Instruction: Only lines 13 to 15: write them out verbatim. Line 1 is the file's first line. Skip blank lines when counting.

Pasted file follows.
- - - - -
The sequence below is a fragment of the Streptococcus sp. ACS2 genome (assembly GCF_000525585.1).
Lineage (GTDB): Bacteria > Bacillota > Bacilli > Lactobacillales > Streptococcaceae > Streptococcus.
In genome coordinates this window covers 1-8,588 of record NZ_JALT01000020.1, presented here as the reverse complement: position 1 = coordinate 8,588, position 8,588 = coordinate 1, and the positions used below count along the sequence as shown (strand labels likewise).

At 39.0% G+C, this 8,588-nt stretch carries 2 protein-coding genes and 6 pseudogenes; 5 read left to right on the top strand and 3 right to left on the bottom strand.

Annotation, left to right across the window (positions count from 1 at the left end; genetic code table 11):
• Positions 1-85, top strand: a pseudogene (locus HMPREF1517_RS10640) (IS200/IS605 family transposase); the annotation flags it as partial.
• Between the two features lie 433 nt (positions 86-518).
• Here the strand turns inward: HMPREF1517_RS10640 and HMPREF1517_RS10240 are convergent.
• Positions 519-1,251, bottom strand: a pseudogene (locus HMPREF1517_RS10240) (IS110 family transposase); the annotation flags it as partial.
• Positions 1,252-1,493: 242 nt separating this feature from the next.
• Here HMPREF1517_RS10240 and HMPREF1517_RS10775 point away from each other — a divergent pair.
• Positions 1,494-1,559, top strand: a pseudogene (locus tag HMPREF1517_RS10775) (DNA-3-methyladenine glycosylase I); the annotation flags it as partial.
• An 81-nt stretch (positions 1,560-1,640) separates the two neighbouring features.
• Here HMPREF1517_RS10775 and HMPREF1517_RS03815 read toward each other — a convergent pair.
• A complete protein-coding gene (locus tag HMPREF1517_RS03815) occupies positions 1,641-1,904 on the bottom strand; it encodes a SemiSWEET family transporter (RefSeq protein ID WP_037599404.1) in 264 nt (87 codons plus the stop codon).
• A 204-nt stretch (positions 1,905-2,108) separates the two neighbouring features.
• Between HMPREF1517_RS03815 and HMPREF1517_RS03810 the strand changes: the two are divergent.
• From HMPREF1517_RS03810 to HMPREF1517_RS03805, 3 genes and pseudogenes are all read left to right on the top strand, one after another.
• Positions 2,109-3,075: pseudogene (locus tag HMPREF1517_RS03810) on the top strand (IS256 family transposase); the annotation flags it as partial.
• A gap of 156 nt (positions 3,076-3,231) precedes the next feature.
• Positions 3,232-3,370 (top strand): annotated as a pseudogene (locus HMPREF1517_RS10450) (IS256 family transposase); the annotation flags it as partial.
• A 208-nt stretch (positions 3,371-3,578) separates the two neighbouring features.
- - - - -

• An 81-nt stretch (positions 1,560-1,640) separates the two neighbouring features.
• Here HMPREF1517_RS10775 and HMPREF1517_RS03815 read toward each other — a convergent pair.
• A complete protein-coding gene (locus tag HMPREF1517_RS03815) occupies positions 1,641-1,904 on the bottom strand; it encodes a SemiSWEET family transporter (RefSeq protein ID WP_037599404.1) in 264 nt (87 codons plus the stop codon).